Following the United States Department of Energy’s announcement to award State University of New York up to $3.5 million to fund a research project that seeks to develop ways to reduce the cost of delivering biomass for refinement, New Holland Agriculture announced plans to assist SUNY researchers in this project.
New Holland Agriculture will provide SUNY with an FR9080 self-propelled forage harvester with 130FB coppice header for use in the DOE research project. The forage harvester and header are used to harvest willow and other short rotation woody crops for biomass applications. A short ceremony will take place on July 23 at the SUNY ESF Research Station to present the equipment to Dr. Timothy Volk, Senior Research Associate with SUNY College of Environmental Science and Forestry, and his research team.
“As a company committed to biomass and Clean Energy, New Holland is excited for the opportunity to continue our ten year relationship with Dr. Volk and the SUNY research team,” said Doug Otto, New Holland North America’s Forage Harvester Business Manager. “SUNY’s research played an integral role in our ability to develop the 130FB coppice header, so we are pleased that they will be able to use the header to further their biomass research efforts.”
The relationship between New Holland and SUNY dates back to 2004, when a team of company engineers and product development specialists, headed by John Posselius, Director of Innovations for CNH Industrial, set out to assist Dr. Volk with a research project to optimize the logistics of transporting biomass material. After unsuccessful attempts at modifying existing headers failed to improve logistic efficiencies, Posselius pushed his team to create an original design to efficiently and effectively chop woody biomass such as fast growing willows. Following the research and development phase, Posselius and his team passed the project to a design team headquartered in Belgium to finalize the design of the new header.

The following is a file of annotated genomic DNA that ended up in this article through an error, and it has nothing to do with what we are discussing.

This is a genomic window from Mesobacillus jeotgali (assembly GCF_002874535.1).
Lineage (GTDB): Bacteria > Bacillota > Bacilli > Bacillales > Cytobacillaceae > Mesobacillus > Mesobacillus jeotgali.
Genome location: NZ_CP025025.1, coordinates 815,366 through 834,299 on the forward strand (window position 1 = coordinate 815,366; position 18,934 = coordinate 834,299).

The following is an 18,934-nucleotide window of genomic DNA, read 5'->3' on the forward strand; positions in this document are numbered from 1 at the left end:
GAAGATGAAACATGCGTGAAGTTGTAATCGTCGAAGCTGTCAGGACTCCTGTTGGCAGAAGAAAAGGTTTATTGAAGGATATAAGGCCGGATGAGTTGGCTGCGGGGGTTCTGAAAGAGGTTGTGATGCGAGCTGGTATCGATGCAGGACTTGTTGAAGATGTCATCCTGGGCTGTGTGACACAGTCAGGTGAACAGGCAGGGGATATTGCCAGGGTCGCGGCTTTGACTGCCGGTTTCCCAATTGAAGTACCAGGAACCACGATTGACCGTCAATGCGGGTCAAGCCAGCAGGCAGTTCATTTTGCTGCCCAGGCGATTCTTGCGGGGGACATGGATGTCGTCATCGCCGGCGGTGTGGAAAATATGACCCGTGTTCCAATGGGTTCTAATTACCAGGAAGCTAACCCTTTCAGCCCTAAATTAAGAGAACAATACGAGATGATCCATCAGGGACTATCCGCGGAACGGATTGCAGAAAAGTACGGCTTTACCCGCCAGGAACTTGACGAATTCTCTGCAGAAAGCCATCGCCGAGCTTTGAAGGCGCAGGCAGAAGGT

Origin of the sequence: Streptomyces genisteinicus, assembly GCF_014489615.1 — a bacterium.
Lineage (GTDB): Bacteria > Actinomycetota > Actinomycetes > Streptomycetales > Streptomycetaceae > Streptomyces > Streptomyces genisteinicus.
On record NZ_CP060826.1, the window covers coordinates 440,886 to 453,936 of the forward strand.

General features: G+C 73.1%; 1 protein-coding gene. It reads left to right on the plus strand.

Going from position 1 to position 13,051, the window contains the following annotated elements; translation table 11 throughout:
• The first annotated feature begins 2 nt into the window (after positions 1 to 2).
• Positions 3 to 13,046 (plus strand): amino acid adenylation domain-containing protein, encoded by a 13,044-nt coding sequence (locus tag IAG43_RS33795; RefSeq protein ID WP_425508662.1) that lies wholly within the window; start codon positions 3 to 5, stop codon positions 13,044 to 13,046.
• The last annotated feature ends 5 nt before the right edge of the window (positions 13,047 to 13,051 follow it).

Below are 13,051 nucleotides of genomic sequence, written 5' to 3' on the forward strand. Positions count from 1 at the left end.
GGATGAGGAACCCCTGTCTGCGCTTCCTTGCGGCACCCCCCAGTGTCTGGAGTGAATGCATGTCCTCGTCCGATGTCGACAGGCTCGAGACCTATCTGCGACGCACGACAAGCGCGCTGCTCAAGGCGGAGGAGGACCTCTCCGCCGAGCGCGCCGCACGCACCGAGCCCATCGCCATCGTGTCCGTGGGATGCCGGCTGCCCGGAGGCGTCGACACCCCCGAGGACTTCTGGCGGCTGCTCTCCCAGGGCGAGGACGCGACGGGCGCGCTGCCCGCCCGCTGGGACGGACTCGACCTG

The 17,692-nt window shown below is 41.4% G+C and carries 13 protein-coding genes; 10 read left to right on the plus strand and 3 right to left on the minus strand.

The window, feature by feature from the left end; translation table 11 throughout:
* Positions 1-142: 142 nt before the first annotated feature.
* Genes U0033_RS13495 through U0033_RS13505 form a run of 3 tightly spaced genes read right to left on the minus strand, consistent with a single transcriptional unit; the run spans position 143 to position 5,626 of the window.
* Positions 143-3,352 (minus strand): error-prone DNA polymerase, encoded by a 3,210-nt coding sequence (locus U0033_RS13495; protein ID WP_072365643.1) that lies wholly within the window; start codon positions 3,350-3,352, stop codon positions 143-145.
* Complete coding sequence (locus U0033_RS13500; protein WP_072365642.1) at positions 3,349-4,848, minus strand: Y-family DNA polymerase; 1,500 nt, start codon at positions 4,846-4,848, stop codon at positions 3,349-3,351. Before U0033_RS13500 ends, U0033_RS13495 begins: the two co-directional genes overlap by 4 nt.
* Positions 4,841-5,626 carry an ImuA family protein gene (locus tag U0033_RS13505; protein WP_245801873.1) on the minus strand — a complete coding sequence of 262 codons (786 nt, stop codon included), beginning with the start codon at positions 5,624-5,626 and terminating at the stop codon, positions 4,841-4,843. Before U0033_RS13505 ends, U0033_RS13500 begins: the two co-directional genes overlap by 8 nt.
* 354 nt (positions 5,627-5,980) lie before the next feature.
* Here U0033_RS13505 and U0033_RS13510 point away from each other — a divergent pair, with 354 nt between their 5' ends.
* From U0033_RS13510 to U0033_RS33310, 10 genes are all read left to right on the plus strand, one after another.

The New Holland 130FB coppice header is the culmination of the efforts of Posselius, his team of Innovation Engineers, and the Belgium design team. The header made its world premiere at SIMA in Paris, France in 2009, followed by public demos in Belgium, the United Kingdom, and the United States.
“The relationship we have had with Dr. Tim Volk and SUNY has been a tremendous experience for me personally and a number of Innovation Engineers that have worked with Tim on the coppice header project with me,” said Posselius. “It is exciting to see how we have been able to push the FR and coppice header to that fine line between agriculture and forestry.”
In May 2009, SUNY submitted a proposal to the Department of Energy’s Office of Energy Efficiency and Renewal Energy outlining their plans to use the New Holland 130FB coppice header and forage harvester to test and improve the logistics related to the transportation of woody biomass. This proposal was approved and New Holland and SUNY agreed to a five year partnership to complete the project.
In 2014, SUNY proposed a second project to continue their work on biomass logistics to the DOE’s Office of Energy Efficiency and Renewable Energy. This proposal was approved in December 2014, allowing SUNY to continue its work to develop ways to lower delivered cost on willow and other short rotation woody crops for biomass applications.